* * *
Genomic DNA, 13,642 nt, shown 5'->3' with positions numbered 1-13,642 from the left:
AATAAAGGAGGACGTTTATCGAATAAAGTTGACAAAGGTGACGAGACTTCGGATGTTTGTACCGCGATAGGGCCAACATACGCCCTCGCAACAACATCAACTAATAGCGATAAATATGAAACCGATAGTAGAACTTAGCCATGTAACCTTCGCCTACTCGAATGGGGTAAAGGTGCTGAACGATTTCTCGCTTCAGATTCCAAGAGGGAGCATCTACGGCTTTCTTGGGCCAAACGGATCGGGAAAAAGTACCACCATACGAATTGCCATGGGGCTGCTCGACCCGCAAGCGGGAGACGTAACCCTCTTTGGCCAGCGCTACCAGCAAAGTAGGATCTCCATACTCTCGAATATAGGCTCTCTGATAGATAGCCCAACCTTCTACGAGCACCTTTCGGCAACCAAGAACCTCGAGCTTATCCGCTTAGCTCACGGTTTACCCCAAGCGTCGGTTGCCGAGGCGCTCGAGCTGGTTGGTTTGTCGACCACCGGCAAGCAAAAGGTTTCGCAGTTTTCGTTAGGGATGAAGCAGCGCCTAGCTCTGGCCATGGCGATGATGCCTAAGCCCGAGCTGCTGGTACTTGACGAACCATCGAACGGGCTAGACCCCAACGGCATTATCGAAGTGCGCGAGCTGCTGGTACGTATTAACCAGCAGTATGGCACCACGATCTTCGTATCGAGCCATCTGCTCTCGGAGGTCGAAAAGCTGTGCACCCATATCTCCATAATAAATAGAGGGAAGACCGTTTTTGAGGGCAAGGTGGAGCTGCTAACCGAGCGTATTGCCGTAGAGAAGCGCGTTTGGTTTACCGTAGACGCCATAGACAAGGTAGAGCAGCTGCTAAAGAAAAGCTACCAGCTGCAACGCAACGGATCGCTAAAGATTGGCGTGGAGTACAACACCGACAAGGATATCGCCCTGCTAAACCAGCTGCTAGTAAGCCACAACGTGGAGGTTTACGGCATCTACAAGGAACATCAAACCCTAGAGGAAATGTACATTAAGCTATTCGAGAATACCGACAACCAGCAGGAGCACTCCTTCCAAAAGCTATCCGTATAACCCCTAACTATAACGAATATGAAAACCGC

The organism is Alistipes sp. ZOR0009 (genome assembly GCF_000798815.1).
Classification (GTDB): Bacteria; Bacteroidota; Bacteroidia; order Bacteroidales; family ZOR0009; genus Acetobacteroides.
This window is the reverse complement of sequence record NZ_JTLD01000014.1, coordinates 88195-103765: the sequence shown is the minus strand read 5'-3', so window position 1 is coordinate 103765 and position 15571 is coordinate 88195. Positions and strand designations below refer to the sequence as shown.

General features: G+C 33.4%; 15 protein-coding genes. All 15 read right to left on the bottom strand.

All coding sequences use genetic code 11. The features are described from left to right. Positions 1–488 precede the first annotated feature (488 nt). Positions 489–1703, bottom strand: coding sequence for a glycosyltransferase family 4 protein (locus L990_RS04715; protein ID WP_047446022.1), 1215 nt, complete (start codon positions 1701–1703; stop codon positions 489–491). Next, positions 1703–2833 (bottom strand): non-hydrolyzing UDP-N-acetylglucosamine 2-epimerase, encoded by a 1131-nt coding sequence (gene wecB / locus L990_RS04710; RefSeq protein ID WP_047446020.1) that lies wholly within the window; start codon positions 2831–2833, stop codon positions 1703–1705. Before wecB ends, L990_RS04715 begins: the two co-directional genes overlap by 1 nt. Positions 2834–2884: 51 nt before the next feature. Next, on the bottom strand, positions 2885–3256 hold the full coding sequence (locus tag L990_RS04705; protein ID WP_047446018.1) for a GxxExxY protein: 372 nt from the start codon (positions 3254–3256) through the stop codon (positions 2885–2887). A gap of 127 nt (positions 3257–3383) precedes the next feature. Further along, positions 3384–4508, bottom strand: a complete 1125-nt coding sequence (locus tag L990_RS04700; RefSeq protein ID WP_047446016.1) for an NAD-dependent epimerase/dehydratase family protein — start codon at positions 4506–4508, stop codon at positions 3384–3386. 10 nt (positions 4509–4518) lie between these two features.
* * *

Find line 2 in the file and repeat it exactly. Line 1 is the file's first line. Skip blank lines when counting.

AATAAAGGAGGACGTTTATCGAATAAAGTTGACAAAGGTGACGAGACTTCGGATGTTTGTACCGCGATAGGGCCAACATACGCCCTCGCAACAACATCAACTAATAGCGATAAATATGAAACCGATAGTAGAACTTAGCCATGTAACCTTCGCCTACTCGAATGGGGTAAAGGTGCTGAACGATTTCTCGCTTCAGATTCCAAGAGGGAGCATCTACGGCTTTCTTGGGCCAAACGGATCGGGAAAAAGTACCACCATACGAATTGCCATGGGGCTGCTCGACCCGCAAGCGGGAGACGTAACCCTCTTTGGCCAGCGCTACCAGCAAAGTAGGATCTCCATACTCTCGAATATAGGCTCTCTGATAGATAGCCCAACCTTCTACGAGCACCTTTCGGCAACCAAGAACCTCGAGCTTATCCGCTTAGCTCACGGTTTACCCCAAGCGTCGGTTGCCGAGGCGCTCGAGCTGGTTGGTTTGTCGACCACCGGCAAGCAAAAGGTTTCGCAGTTTTCGTTAGGGATGAAGCAGCGCCTAGCTCTGGCCATGGCGATGATGCCTAAGCCCGAGCTGCTGGTACTTGACGAACCATCGAACGGGCTAGACCCCAACGGCATTATCGAAGTGCGCGAGCTGCTGGTACGTATTAACCAGCAGTATGGCACCACGATCTTCGTATCGAGCCATCTGCTCTCGGAGGTCGAAAAGCTGTGCACCCATATCTCCATAATAAATAGAGGGAAGACCGTTTTTGAGGGCAAGGTGGAGCTGCTAACCGAGCGTATTGCCGTAGAGAAGCGCGTTTGGTTTACCGTAGACGCCATAGACAAGGTAGAGCAGCTGCTAAAGAAAAGCTACCAGCTGCAACGCAACGGATCGCTAAAGATTGGCGTGGAGTACAACACCGACAAGGATATCGCCCTGCTAAACCAGCTGCTAGTAAGCCACAACGTGGAGGTTTACGGCATCTACAAGGAACATCAAACCCTAGAGGAAATGTACATTAAGCTATTCGAGAATACCGACAACCAGCAGGAGCACTCCTTCCAAAAGCTATCCGTATAACCCCTAACTATAACGAATATGAAAACCGC